Unfortunately, the stability of my fast-food job faltered and as a consequence, I began to starve. However, I had a lot of tenacity and determination to make it. Desperate, I began eating other people’s garbage when the money ran out. My mother, a self-proclaimed “Christian” (in the Jehovah’s Witnesses eyes) would make callous comments like, “We’re going to your sister’s house and I’ve baked some stew and homemade apple pies. Too bad you can’t come along.” To my credit, I never stole anything, nor did I sell my body to gain financial advantage.
Three months later I knew I had to make a dramatic change in my life. I saved enough money to move to Colorado with a one-way plane ticket. I took out a student loan, worked several jobs simultaneously, and put myself through college in Denver—graduating with honors at the top of my class. I was very proud to be the only one in my family to have completed a higher education.
Like a butterfly whose wing has been torn, I was ill equipped to fly. Young adulthood continued to be a perilous time for me. I lost my spirituality, was angry at “God” and what he had allowed me to endure, and fell into a co-dependent relationship with an alcoholic/drug addict. I needed someone, anyone to love me for me! After 10 years, I realized that I was in a dysfunctional relationship similar to the one I had survived as a child, and I made the hard decision to divorce my husband. Above all else, I wanted to break the cycle of dysfunction for our son so that he could live a happy and healthy life.
A few years later, a remarkable spiritual experience saved my life, my son’s life and many others. This changed me from an agnostic to a believer in God. (I outlined my experience in a chapter of my book called, “Guardian Angels.”)
So, where is my relationship with my family today? Well, not only has my mother, brother, sister, 4 nephews and niece not spoken to me for 25 years, most have never met my son, now 16 years old. This religion has divided our family and wrecked havoc on three generations. My family believes that they must “shun” me for the rest of my life in order to receive God’s favor. The truth is, they are shunning me because the Watchtower organization requires it and if they don’t do this, they could lose the organization’s favor and be shunned by the only “family” they know. I find their belief system incredibly twisted. But then again, this is what cults are!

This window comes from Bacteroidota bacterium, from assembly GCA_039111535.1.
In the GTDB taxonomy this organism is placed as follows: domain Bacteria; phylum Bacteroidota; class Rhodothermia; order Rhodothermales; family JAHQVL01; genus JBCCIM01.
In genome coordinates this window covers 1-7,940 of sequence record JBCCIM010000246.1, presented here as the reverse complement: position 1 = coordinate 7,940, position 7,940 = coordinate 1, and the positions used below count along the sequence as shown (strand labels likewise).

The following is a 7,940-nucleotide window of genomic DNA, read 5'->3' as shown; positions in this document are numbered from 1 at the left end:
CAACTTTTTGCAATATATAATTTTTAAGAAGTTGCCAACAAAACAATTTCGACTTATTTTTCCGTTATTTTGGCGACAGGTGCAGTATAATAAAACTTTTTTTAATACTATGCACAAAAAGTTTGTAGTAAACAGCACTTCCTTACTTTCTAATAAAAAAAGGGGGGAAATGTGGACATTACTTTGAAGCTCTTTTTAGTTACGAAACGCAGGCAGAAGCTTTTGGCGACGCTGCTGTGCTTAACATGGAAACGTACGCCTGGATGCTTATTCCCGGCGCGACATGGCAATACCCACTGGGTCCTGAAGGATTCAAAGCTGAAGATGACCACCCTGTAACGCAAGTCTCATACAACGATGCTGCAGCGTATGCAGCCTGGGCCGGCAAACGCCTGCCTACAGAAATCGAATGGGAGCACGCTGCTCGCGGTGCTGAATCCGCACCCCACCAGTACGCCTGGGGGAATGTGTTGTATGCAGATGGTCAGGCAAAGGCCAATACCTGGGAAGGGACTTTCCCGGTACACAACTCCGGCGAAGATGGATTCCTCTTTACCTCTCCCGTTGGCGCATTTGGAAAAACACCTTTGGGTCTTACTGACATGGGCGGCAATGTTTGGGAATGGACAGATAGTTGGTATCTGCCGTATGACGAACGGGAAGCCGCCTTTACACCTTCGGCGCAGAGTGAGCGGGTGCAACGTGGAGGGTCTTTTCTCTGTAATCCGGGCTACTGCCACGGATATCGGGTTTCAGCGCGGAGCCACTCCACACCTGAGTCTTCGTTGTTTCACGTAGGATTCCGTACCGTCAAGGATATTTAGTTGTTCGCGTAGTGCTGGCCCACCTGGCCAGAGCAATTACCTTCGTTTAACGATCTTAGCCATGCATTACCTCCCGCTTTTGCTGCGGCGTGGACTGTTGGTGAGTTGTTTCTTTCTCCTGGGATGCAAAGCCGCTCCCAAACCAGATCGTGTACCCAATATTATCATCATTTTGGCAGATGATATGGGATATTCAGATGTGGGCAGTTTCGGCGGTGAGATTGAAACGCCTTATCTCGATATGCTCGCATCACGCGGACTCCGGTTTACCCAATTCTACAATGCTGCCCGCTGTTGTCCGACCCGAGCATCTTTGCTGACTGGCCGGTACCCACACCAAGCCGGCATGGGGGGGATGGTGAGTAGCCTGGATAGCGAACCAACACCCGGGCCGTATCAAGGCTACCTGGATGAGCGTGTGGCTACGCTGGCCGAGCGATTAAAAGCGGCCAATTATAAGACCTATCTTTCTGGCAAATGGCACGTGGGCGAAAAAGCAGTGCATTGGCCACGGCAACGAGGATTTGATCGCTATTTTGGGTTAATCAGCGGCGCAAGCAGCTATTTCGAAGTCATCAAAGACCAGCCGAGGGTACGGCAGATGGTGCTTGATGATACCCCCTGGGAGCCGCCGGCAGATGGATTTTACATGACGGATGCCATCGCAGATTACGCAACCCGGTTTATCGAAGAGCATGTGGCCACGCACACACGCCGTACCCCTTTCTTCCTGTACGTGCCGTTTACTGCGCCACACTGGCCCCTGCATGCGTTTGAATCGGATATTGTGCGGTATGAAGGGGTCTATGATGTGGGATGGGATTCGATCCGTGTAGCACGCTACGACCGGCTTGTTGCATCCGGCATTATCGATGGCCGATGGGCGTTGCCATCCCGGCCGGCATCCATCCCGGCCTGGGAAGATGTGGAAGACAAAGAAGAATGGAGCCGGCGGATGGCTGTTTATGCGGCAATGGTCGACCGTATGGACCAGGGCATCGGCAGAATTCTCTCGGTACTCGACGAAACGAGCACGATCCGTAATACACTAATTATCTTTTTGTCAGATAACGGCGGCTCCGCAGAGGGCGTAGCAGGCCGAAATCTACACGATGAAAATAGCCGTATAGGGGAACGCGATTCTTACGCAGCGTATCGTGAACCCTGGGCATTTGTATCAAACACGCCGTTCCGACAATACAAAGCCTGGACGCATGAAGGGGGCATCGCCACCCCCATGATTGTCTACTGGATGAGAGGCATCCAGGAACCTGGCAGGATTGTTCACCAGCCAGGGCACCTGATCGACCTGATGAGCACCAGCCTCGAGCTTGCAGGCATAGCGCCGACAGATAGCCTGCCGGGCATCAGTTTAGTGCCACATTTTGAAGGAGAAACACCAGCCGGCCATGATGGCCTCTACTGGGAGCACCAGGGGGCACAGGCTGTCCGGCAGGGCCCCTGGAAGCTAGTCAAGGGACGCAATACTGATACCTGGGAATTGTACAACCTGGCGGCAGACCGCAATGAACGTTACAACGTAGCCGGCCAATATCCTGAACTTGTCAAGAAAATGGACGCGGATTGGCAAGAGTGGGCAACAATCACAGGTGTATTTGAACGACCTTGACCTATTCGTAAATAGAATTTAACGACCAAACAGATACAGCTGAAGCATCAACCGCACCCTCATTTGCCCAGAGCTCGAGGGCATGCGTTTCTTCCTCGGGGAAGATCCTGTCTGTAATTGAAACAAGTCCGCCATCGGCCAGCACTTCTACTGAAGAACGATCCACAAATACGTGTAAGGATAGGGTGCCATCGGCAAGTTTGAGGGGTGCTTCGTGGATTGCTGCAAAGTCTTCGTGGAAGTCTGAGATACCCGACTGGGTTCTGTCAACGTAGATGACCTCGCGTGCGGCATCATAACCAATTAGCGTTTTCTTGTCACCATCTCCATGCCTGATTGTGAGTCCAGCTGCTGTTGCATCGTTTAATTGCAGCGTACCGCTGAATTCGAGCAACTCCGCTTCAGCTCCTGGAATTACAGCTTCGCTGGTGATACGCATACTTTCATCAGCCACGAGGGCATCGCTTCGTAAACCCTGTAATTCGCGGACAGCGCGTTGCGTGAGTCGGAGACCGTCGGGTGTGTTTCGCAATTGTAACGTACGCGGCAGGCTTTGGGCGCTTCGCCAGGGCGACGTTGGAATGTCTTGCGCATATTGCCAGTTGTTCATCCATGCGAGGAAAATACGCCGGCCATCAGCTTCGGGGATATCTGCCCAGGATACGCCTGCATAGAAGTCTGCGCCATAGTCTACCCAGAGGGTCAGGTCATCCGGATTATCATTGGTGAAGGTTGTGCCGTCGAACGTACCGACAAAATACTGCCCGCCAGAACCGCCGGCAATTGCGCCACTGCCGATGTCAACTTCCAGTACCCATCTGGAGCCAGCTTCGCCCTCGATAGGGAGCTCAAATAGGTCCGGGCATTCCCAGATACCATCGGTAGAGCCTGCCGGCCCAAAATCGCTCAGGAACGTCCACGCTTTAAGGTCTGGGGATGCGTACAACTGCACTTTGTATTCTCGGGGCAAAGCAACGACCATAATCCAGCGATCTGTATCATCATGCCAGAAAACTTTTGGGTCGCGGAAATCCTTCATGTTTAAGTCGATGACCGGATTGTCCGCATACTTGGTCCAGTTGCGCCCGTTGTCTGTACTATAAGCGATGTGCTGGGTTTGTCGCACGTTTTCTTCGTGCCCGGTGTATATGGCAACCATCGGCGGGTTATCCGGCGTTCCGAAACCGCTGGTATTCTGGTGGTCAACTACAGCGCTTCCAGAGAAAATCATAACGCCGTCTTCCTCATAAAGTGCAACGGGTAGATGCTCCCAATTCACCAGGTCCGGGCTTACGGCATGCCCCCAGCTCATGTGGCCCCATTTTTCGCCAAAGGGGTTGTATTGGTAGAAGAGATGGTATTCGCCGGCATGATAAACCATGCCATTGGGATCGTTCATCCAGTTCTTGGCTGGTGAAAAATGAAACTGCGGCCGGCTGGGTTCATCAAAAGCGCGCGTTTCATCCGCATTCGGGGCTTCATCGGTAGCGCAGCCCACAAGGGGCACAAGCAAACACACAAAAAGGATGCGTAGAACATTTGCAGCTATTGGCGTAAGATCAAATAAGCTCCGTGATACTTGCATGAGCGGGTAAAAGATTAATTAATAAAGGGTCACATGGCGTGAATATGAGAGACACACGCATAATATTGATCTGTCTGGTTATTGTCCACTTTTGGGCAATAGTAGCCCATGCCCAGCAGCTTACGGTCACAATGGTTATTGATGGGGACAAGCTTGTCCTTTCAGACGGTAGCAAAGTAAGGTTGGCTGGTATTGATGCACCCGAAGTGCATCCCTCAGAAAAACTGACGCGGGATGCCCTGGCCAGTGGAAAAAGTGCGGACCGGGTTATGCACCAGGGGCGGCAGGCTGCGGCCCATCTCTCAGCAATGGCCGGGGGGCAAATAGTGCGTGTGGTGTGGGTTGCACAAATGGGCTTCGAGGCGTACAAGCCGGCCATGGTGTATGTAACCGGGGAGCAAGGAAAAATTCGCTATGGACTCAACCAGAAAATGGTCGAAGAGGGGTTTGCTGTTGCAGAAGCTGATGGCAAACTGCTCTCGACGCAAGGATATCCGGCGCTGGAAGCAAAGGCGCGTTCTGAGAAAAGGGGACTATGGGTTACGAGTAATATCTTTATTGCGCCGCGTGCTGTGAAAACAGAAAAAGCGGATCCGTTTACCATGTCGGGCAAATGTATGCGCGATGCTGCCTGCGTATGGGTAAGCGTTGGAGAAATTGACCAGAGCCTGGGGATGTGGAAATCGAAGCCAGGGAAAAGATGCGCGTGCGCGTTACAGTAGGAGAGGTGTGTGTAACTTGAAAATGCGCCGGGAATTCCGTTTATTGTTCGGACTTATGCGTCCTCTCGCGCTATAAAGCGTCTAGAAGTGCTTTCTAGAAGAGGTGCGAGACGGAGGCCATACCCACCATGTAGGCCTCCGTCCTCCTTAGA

Looking back, I realize that it would have been so easy for me to fall into drugs/alcohol and throw my arms up in the air. Instead, I have chosen to become proactive and educate others about cults. I do this today through my quarterly cult newsletter and through my “Understanding Cults” seminar at Colorado Free University in Denver, Colorado. I also speak at churches to teach people about cult mind control. Additionally, I’ve been interviewed on radio programs all over the world. (You can listen to these on my website – www.outofthecocoon.net ). My mission is to help people understand the dynamics of a cult, learn how to help a family member involved in one, and most importantly, to help heal.
My life has come full circle and is once again bliss, just as it was as a nine-year-old. This is a stark contrast to those years as a Jehovah’s Witness. My son is my “new light.” I look at him and realize how fortunate he is that his mother escaped. If I hadn’t, he wouldn’t be here because I most definitely would have killed myself.
People sometimes ask me that if I had it to do over, would I have stopped that Watchtower elder from coming to my door. No, I wouldn’t! Because of that experience, I’ve become a more loving, giving and spiritual person. I’m someone who has learned how important family is. I’m someone who isn’t afraid anymore. I’m someone who is no longer bitter. It’s been a remarkable journey for me since anger, fear and resentment once ruled my life. My only regret is that I lost my family to this very divisive, so-called “loving” religion. However, I take solace in knowing that I’m not all alone in the world. There are millions of people out there, just like me—survivors. I hope someday everyone will learn THE TRUTH about the Watchtower and other cults. This is my ministry.
You can learn more about Brenda Lee and her story by reading her book, Out of the Cocoon: A Young Woman’s Courageous Flight from the Grip of a Religious Cult. Although Brenda does not write from what our ministry would call an “evangelical Christian perspective” nor does it address many of the doctrinal concerns that accompany the religion of Jehovah’s Witnesses, she does provide a candid view of what life inside the religious “cult” of Jehovah’s Witnesses is truly like. You can order her book through your local bookstore or obtain an autographed copy by ordering it through her website at: www.outofthecocoon.net.